Self isolation got you down? We’ve put together a list of our top 10 books, articles and reports to pull you out of your world.
person lying on a bed reading a book

Sick of self isolation? We’ve got some reading material to keep you occupied.

During those long days at home in self isolation, the phrase ‘we’re all in this together’ can feel even more begrudging. But you know what will help take you away? A good read. Especially if you’re after an escape from all the bad news.

We’ve put together a list of our top 10 books, articles and reports to pull you out of your world for as long as it takes you to read your chosen text. We’ve got you covered for all your isolation reading needs with online reads and real books you can order online.

Top 10 isolation reading ideas

1. Article: When distant voyagers call home

Read time: 19 minutes
Heard of the Canberra Deep Space Communication Complex (CDSCC)? Meet some of the people who have worked alongside the large radio antennas for decades.

2. Article: Magpie geese return with help from ethical AI and Indigenous Knowledge

Read time: Seven minutes
In the wetlands of Kakadu, rangers are using Artificial Intelligence (AI) and Indigenous Knowledge to are for Country. The results are promising – thousands of magpie geese are returning to roost.

3. Report: Artificial Intelligence Roadmap

Read time: A few hours
Want insight to the future of artificial intelligence (AI)? We co-developed the Artificial Intelligence Roadmap for Australia’s future. It outlines actions to capture the benefits of AI, estimated to be worth AU$22.17 trillion to the global economy by 2030.

4. Children’s book: Windcatcher: Migration of the short-tailed shearwater

Read time: Depends on your reading style/child
A short-tailed shearwater bird flies from the edge of the Southern Ocean to the rim of the Arctic Circle – and back – every year. This remarkable 30,000-kilometre journey is driven by seabird law. Find out how they fly this far. Hint: it has something to do with the wind! Windcatcher was longlisted for the Children’s Book Council of Australia Picture Book of the Year.

5. Article: One fish, two fish, red fish, blue fish: Species recognition software for sustainable fisheries

Read time: 10 minutes
Technology adapted from the security industry is being used to monitor fishing operations, manage the seafood supply chain and ensure the sustainability of our fisheries. Find out what technology we’re using this valuable resource.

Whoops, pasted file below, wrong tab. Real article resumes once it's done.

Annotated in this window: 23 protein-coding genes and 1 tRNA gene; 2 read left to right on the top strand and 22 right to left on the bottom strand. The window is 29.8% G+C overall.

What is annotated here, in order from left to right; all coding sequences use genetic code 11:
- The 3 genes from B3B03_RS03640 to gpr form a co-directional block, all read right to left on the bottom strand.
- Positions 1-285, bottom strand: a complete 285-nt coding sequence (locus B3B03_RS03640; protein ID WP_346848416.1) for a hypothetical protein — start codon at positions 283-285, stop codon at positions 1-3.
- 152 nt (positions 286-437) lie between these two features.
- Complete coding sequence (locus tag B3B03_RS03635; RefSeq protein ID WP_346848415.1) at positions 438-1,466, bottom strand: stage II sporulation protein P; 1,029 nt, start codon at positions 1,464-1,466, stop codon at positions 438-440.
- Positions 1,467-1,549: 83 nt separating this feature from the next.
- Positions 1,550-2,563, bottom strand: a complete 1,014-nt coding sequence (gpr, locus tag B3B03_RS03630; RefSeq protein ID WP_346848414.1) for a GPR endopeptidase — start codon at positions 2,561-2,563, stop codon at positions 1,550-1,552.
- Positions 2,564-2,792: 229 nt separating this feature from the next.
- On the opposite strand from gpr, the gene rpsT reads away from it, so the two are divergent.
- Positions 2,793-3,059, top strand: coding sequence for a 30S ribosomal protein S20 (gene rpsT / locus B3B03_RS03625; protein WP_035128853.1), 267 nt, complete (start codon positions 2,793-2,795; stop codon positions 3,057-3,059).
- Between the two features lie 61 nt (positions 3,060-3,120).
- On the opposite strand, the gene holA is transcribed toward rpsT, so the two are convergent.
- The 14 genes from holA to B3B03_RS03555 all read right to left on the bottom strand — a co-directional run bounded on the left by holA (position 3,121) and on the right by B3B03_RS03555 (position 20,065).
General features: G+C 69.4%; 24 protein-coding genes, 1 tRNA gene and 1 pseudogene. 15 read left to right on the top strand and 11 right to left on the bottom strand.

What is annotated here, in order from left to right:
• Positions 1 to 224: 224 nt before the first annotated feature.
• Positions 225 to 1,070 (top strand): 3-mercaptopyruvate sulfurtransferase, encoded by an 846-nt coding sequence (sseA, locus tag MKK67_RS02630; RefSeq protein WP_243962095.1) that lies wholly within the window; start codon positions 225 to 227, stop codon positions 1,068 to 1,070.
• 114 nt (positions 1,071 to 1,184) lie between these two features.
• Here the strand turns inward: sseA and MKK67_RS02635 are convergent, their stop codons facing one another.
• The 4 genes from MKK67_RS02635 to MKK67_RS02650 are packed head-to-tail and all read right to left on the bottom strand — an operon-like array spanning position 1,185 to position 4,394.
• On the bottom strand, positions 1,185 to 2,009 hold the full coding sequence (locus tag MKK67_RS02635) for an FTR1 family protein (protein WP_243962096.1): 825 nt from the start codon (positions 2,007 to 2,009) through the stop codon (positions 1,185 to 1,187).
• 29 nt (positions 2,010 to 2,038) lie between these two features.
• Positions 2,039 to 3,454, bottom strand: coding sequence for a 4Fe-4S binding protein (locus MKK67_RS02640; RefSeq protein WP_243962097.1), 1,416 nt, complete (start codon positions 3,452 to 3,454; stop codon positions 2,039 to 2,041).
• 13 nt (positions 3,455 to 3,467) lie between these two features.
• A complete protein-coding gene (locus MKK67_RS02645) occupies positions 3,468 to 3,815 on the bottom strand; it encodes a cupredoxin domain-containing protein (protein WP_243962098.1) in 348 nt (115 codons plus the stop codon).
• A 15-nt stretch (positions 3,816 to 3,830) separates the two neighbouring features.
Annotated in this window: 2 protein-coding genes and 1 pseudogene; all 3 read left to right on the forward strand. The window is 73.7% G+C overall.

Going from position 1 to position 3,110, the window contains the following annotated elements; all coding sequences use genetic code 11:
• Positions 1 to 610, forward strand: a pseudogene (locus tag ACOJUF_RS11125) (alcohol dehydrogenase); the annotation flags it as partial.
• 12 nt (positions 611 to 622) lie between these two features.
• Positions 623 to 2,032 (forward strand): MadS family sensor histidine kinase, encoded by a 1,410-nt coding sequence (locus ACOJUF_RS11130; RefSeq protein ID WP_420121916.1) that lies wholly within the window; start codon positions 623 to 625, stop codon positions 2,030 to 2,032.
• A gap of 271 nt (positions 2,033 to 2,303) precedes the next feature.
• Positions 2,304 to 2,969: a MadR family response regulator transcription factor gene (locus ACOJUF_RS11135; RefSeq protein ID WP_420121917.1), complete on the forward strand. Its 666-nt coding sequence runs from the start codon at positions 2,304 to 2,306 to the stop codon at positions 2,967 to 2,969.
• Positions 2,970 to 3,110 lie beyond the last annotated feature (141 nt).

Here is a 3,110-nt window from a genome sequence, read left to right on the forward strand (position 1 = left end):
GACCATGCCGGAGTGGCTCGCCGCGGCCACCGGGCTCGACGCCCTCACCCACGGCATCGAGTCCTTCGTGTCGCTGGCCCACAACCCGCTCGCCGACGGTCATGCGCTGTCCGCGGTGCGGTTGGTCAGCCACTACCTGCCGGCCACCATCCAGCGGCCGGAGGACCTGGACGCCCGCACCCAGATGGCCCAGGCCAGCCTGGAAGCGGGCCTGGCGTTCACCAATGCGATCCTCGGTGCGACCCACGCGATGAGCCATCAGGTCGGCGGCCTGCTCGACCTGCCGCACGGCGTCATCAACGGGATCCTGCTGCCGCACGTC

6. Children’s book: Hollow is a Home

Read time: Depends on your reading style/child
More than 340 Australian species use hollows in trees as shelter or home. A Hollow is a Home will show you how hollows are created, why they are threatened and how to become a hollow-hunter! A Hollow is a Home was shortlisted for the Children’s Book Council of Australia Eve Pownall Award for Information Books.

7. Report: Australian National Outlook 2019

Read time: A full day
What kind of country will Australia be in 2060? This is exactly the question the 2019 Australian National Outlook report investigated. To do this, we looked at two scenarios for 2060. One was a ‘slow decline’ and the other was an ‘outlook vision’. These two scenarios looked at 13 different national issues, as well as two global contexts relating to trade and action on climate change. Find out the amazing results in the report.

8. Children’s book: Imagining the Future

Read time: Depends on your reading style/child
Flying through time and flying in cars. Living underwater and living forever. Robot servants. 3D printed food. Wouldn’t it be amazing if science fiction became science fact? We have a guide to some of these unbelievable and incredible inventions.

9. Article: Itchy, scratchy and unironed: Life before our quirkiest inventions

Read time: Six minutes
We couldn’t finish this list without a little humble brag. You probably know we invented WiFi (you’re welcome) and the world’s first effective influenza treatment. But how much do you know about some our less mainstream inventions.

10. Book: The allure of fungi

Read time: Days
This one will be right up the alley of fans of our regular #fungifriday on Instagram. This beautiful book documents this forgotten corner of the natural world that is both beguiling and fundamental to life.


  1. I can’t remember who said this but he worked in AI: “intelligence can never be artificial” no computational engine will ever display intelligence. I mean it does not have a Neocortex.

  2. Sounds like a great list. I believe that The future we choose by Christiana Figueres and Tom Rivett-Carnac is a book which should also be widely read and promoted in these times. It is simple, easy to read, deals with the science competently and accessibly, suggests simple practical actions and inspires when it is so easy to collapse into gloom and despair.

  3. Just fantastic and unexpected re “Book it in” 🙂 (I’m a librarian)

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